Is the "Low Velocity Impact" Defence Unethical?


The Law Society of BC’s Winter Benchers’ Bulletin is now out and available here.  As always there are many good tips and reminders to help keep out of ethical hot water.
Among the various tips is a reminder to litigators that encouraging reasonable settlement is a must.  Specifically the Law Society published the following reminder:

Chapter 8, Rule 1(a) of the Handbook prohibits lawyers from instituting or prosecuting proceedings that, although legal in themselves, are clearly motivated by malice on the client’s part and are brought solely for the purpose of injuring another party. Rule 4.01(2)(a) is the counterpart to Rule 1(a) in the new BC Code. In addition, BC Code Rule 2.02(4) requires lawyers to encourage clients to compromise or settle a dispute on a reasonable basis.
Encouraging Compromise or Settlement
2.02(4) A lawyer must advise and encourage a client to compromise or settle a dispute whenever it is possible to do so on a reasonable basis and must discourage the client from commencing or continuing useless legal proceedings.
This led me to think about the Low Velocity Impact defence used in response to personal injury lawsuits.  I’ve discussed this many times.  In short the LVI Defence is an argument that a Plaintiff suffered no injury due to the minor nature of vehicle damage following collision.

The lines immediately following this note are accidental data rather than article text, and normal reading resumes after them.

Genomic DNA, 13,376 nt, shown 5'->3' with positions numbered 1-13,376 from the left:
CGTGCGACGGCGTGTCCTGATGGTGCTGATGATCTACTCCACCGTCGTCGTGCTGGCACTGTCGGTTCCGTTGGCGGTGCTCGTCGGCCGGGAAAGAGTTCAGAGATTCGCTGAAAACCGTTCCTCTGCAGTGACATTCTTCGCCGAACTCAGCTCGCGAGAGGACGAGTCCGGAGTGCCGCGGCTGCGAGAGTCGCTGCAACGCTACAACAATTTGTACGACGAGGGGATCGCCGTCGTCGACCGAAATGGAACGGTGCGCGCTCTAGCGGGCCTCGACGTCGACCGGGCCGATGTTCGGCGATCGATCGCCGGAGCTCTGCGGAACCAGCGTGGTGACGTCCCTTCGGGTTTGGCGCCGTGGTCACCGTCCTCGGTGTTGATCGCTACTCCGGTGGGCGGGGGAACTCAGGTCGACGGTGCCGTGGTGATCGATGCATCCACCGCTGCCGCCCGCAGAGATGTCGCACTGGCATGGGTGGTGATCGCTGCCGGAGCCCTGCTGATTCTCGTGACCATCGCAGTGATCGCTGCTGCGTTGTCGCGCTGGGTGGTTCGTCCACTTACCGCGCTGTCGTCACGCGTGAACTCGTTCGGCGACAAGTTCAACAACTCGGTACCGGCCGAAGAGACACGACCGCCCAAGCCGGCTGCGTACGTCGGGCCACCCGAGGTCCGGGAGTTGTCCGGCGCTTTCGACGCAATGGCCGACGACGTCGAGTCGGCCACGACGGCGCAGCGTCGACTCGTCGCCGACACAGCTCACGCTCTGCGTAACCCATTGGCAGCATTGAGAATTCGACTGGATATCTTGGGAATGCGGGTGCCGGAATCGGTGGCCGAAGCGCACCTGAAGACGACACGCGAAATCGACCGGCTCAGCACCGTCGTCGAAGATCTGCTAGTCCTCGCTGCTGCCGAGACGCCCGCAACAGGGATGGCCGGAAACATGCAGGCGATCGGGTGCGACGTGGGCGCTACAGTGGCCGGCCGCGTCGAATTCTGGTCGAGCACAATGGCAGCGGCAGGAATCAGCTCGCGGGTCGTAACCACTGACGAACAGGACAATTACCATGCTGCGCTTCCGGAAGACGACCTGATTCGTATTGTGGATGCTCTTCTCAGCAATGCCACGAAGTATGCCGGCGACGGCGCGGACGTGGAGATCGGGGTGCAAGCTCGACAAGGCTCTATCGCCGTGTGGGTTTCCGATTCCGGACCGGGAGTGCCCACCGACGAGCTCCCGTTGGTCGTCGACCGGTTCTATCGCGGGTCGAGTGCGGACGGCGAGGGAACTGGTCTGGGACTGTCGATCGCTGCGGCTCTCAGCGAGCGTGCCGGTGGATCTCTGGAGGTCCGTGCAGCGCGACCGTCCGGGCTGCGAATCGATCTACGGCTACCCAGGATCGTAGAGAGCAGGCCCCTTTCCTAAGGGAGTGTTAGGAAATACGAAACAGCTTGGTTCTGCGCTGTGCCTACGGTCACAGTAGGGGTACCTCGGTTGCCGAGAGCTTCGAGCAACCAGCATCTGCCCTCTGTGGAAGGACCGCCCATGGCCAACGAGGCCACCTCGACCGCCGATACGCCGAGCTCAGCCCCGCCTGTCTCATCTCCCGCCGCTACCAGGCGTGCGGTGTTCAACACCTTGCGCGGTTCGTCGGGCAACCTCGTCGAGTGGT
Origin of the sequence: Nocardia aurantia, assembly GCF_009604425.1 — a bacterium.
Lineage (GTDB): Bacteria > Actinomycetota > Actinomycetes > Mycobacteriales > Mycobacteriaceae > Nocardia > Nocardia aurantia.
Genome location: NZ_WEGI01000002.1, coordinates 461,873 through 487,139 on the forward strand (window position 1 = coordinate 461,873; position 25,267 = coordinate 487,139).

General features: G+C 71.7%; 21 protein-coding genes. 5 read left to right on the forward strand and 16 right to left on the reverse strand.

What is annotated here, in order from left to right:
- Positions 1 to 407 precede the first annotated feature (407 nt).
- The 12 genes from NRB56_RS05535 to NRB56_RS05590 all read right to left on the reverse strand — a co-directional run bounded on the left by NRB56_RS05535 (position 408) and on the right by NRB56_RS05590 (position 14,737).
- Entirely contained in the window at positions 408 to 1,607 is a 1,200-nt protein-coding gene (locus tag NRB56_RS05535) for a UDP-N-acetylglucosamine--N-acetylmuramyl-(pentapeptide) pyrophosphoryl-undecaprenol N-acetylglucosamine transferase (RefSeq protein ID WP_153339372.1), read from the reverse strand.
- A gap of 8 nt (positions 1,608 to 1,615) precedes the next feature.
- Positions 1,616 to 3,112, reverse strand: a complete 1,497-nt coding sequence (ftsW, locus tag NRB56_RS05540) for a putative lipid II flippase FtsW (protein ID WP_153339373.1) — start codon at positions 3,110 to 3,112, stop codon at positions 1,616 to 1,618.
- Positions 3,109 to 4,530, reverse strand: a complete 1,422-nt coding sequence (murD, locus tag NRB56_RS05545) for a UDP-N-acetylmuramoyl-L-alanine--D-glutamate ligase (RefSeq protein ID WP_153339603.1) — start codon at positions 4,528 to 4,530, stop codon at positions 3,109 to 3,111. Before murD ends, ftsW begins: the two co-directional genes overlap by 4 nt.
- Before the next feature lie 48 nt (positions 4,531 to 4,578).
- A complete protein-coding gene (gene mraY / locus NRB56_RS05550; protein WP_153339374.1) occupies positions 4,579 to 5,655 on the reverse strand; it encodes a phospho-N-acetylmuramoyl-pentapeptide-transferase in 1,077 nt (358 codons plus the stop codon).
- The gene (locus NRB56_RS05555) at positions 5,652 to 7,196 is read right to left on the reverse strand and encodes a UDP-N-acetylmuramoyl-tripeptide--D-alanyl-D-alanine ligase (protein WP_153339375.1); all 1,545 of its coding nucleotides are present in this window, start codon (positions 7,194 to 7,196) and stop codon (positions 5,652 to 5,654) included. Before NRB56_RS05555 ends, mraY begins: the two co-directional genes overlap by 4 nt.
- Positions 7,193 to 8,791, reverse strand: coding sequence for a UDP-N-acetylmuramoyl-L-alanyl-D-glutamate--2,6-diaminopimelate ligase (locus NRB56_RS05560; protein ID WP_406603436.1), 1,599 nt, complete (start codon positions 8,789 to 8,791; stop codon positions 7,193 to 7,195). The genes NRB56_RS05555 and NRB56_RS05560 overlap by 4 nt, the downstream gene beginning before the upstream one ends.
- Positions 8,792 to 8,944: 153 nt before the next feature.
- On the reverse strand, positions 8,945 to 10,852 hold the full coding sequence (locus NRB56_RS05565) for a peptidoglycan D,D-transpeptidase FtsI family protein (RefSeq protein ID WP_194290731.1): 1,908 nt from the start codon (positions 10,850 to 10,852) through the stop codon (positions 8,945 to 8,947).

This defence has been rejected numerous times in British Columbia with Courts stating that it has “no scientific justification“, a defence that does not follow “logic or legal principle” and is a “myth.  Given these findings is it fair to conclude the LVI Defence leads to a “useless legal proceeding“?  Is it unethical for counsel to run a trial based solely on the LVI defence?  As always, feedback and comments are welcome.

bc injury law, Ethics, Law Society Bencher's Bulletin

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ERIK
MAGRAKEN

Personal Injury Lawyer

When not writing the BC Injury Law Blog, Erik is the managing partner at MacIsaac & Company, based in Victoria, B.C. He is also involved with combative sports regulatory issues and authors the Combat Sports Law Blog.

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